Lost Friends, 2014. Plaster, metal, and fabric, overall: 400 x 400 x 185 cm.
Photo: Blaise Adilon

Alienating Effects: A Conversation with Guillaume Leblon

Guillaume Leblon’s works are difficult to categorize, occupying the space in between things. He considers his sculpture and installations to be like “fleeting memories, blurring the boundaries of real and surreal,” with “a strong and seductive material presence.” He takes a poetic approach to space, choreographing compelling spatial narratives that exploit the tension between absence and form to achieve a potent sense of ephemerality and the uncanny.

Over the years, he has shifted from found materials, remnants, and organic matter to aluminum, stone, and resin. Always invested in temporal concerns, Leblon sees this evolution as a transformation of the work’s relationship to time.

Leblon has exhibited across Europe, as well as in the United States and Mexico. His recent solo exhibitions include “There is a man and more” at S.M.A.K. in Ghent, Belgium (2018), and “UNTANGLED FIGURES” at the Contemporary Art Gallery in Vancouver (2016–17). After many years of living and working in Paris, he now works and lives in New York and Guadalajara, Mexico.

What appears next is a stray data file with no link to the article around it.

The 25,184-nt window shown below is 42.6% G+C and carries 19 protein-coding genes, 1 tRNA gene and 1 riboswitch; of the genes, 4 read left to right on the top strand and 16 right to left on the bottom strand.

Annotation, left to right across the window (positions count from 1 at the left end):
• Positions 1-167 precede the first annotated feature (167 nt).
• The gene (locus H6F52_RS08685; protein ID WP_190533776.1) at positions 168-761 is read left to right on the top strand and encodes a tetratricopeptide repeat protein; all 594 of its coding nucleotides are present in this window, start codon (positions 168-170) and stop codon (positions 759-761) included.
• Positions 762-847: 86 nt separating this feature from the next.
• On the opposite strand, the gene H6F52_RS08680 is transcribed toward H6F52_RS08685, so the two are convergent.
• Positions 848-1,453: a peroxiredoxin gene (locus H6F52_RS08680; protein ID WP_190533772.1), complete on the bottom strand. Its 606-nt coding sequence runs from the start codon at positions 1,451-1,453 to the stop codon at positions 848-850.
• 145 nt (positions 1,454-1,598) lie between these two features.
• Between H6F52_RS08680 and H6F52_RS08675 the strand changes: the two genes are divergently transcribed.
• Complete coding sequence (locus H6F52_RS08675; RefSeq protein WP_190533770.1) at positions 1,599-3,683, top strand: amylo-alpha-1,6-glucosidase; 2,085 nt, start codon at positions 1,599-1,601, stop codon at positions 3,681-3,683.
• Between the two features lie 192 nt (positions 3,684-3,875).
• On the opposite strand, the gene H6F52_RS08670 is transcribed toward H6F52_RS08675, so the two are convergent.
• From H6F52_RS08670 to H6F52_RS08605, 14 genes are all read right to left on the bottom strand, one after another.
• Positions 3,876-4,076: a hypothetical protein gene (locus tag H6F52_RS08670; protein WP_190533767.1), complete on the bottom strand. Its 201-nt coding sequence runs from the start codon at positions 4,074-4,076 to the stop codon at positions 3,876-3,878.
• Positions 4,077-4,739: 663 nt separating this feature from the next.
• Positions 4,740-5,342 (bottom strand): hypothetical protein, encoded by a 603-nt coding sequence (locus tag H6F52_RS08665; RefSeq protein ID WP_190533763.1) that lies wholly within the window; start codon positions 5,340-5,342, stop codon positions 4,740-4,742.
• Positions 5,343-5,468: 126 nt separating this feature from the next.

Robert Preece: Your work has been described as challenging to categorize. Looking more closely, what strikes me is your use of materials and form. I see subtle contrasts and subtle textures. Many of your works appear dreamy, like mirages, with long-enduring focal points. They are a bit magical. Do you do this consciously? Are you capturing a moment, and then not?
Guillaume Leblon: My works are like fleeting memories, blurring the boundaries of real and surreal. I want to create installations and sculptures that have a strong and seductive material presence and allow me to tell new stories. They are objects in which past and present converge and the evanescent and tangible merge. I am interested in exploring the space and the atmosphere of places and things with works that modify our perception of time and space. I don’t want to simplify discourses, but to develop a new sculptural landscape that favors a poetic relationship to space and the world—an active, mobile, open relationship, with questions concerning time, absence, and memory. Whenever I exhibit my work, I am drawing a landscape within the space, which involves viewers and leads them through different possible points of view. This makes it more intimate. For example, in THERE IS A MAN (2016), viewers are guided through an unstable landscape, an uneven surface made of turned-over carpet. They are then invited to walk over a smoother surface, which absorbs the sound of their steps—revealing their presence within the whole display . . .

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